Hawaii has the highest rate of melanoma caused by UV radiation compared to other US states. And a recent study suggested that in some of Hawaii’s communities, up to 97% of melanoma — the deadliest form of skin cancer — can be attributed to UV exposure.
Get accurate facts and information that will help you practice sun safety, protect your skin, and prevent sunburn and skin cancer.
Testimonial: Brad Dang
Brad Dang grew up in Hawaii like most kids—boogie boarding, surıng and playing soccer all day with little to no sun protection. “Like most kids, we put on sunscreen maybe once and then played outside for hours a day."
Testimonial: Rick Varley
Like many, Rick Varley spent most of his youth in the sun with little to no protection. After noticing that a sore on his shoulder was not healing, Rick consulted his doctor who referred him to dermatologist Dr. Todd Bessinger. Shortly after he was diagnosed with...
Testimonial: Mindy Clepper
Like many Hawaii residents, Mindy Clepper loves the ocean. However, she is extra cautious of sun exposure, not only because of her fair skin, but also because nearly ten years ago she received the life-changing news that a dark freckle on her shoulder was melanoma....
Protect Your Skin. Protect Your Health. Why Sun Safety Matters
Here in Hawaii, we experience beautiful weather year-round, so there’s lots of time spent outdoors. But all that time in the sun can damage our skin and lead to skin cancer, especially if we don’t take the proper precautions to protect ourselves.
Top 5 Reasons to Practice Sun Safety in Hawaii
Here in Hawaii, spending time outdoors isn’t just a lifestyle — it’s our way of life. With so many sunny days throughout the year and so much to do outdoors, practicing sun safety should be an important part of your daily routine.
Sun Safety Rumor & Reality
Many rumors and misperceptions exist when it comes to sun safety, especially in Hawaii, where we have so many sunny days in a year. Learn the facts about how to stay safe in the sun.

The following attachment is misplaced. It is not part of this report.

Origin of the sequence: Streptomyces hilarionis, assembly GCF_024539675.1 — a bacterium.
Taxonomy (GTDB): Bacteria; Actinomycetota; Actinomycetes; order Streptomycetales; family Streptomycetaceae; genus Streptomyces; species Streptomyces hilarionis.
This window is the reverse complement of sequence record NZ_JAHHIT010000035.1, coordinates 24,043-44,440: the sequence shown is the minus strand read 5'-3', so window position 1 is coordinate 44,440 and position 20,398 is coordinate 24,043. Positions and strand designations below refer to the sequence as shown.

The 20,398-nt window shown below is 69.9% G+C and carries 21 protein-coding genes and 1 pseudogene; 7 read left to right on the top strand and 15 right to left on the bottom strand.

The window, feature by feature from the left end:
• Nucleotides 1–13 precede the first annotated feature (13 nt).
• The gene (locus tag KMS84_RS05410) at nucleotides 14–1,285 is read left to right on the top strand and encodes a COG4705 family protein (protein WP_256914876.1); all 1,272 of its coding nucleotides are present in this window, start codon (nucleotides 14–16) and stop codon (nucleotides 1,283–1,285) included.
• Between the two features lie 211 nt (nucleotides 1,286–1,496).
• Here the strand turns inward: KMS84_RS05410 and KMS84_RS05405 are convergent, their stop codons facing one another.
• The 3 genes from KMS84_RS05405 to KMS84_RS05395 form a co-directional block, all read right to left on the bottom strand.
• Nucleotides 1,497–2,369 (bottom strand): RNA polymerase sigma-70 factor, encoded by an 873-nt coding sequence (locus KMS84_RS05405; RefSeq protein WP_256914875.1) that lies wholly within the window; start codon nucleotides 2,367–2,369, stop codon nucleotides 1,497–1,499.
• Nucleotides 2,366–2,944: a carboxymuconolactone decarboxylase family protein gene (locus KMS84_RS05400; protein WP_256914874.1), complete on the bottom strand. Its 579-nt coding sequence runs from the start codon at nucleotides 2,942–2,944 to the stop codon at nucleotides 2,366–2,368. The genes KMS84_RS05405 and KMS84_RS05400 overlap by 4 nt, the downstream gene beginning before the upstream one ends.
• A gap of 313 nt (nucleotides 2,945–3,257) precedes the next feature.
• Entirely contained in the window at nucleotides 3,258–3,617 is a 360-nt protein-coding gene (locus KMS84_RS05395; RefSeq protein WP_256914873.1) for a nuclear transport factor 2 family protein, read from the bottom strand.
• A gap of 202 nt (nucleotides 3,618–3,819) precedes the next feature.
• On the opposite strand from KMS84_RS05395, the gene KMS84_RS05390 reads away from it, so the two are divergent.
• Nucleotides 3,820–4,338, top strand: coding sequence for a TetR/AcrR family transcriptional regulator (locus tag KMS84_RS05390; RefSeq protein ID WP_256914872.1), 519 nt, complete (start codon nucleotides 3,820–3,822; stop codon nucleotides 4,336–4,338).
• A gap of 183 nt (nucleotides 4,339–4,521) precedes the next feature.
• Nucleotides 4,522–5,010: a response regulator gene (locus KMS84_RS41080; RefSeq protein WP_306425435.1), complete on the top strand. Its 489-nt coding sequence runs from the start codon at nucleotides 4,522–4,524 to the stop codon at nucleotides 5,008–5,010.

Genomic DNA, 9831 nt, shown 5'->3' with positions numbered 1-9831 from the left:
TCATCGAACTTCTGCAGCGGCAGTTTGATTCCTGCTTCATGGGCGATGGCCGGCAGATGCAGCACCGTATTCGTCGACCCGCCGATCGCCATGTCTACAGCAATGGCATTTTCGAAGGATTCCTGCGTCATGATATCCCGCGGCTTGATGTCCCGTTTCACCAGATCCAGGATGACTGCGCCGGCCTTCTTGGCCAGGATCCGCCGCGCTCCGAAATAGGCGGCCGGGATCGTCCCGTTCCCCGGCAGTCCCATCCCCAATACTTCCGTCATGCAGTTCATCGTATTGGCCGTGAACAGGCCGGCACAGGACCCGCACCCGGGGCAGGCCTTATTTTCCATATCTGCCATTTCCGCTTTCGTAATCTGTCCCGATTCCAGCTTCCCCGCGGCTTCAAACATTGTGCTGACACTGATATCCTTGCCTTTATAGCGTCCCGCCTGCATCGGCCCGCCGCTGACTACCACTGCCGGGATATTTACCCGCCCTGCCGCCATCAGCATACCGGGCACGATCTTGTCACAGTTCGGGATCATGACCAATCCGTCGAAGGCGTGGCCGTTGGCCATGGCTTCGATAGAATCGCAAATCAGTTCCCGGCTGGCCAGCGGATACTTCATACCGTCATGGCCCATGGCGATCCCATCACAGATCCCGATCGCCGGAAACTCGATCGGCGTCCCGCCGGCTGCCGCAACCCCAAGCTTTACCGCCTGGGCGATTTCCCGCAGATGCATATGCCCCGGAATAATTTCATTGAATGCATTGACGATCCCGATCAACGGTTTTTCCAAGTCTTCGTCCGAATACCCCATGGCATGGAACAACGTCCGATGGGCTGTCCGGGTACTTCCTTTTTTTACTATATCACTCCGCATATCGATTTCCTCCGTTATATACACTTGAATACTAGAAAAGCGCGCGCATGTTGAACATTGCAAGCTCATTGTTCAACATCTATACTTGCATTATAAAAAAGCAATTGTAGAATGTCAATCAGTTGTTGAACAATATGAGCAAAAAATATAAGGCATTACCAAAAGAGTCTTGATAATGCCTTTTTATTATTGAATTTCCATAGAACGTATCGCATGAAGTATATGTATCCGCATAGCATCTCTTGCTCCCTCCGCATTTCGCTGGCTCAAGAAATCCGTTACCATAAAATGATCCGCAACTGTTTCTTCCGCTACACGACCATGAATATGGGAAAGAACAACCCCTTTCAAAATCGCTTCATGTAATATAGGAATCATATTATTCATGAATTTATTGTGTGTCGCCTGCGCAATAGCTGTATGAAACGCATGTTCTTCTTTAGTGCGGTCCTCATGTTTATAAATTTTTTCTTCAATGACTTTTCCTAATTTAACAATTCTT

Be Bright. Be Sun Safe.
The sun’s damaging UV rays are a leading cause of preventable skin cancer. Enjoy the sun, safely. Make sure you and your ohana practice sun safety to protect your health whenever you’re outdoors.
EPA Should Conduct Ecological Risk Assessment of UV Filters Found in Sunscreen to Understand Their Impact on Aquatic Environments, Says New Report
The U.S. Environmental Protection Agency should conduct an ecological risk assessment of ultraviolet (UV) filters, the active ingredient used in sunscreens, says a new report from the National Academies of Sciences, Engineering, and Medicine.
Public Briefing: Review of Fate, Exposure, and Effects of Sunscreens in Aquatic Environments and Implications for Sunscreen Usage and Human Health
The report, Review of Fate, Exposure, and Effects of Sunscreens in Aquatic Environments and Implications for Sunscreen Usage and Human Health, calls on the U.S. EPA to conduct an ecological risk assessment of UV filters to characterize possible risks to aquatic...
PASS Coalition Applauds National Academy of Sciences Study on Sunscreen Impacts and Its Support of Sunscreen as a Skin Cancer Prevention Tool
The Public Access to SunScreens (PASS) Coalition is committed to ensuring that everyone has access to all FDA-approved sunscreens as an important part of sun safe practices.
A Complete Guide to “Reef-Safe” Sunscreen: Experts help decipher what’s behind the claim.
Slathering on sunscreen whenever you’re spending time al fresco should be a no-brainer — even when it’s cloudy — to protect against skin damage and cancers. But deciding which sunscreen to wear can require some research.
There’s insufficient evidence your sunscreen harms coral reefs
In the face of persistent heatwaves, Australians are reaching for the sunscreen. But you might have heard some mixed messages about its harm to the environment – specifically to coral reefs.
Scientific consensus mounts in favor of sunscreen
Scientists say data to back sunscreen ban just isn’t there.
Dermatologists raise concerns over movement to ban sunscreen for environmental reasons
The Key West measure to ban the sale of sunscreens containing the chemicals oxybenzone and octinoxate won’t go into effect until 2021, but it’s already ringing alarm bells in the medical community.
Misinformation surrounds pandemic headlines
May was Melanoma Month and organizations throughout the country advised people to avoid the sun and seek protection by using effective sunscreens and other safety measures. The incidences of skin cancer have skyrocketed to almost five million new cases annually.
Mineral sunscreen vs. chemical sunscreen
Yes, you can absorb chemicals through your skin, but it may not be as bad as you think.
Looking for the right sunscreen? Here’s what you need to know.
Which sunscreens are safe? Do sunscreens hurt coral? And what about sunscreens for children? Dermatologists say the big message for beachgoers is simple: A little education goes a long way.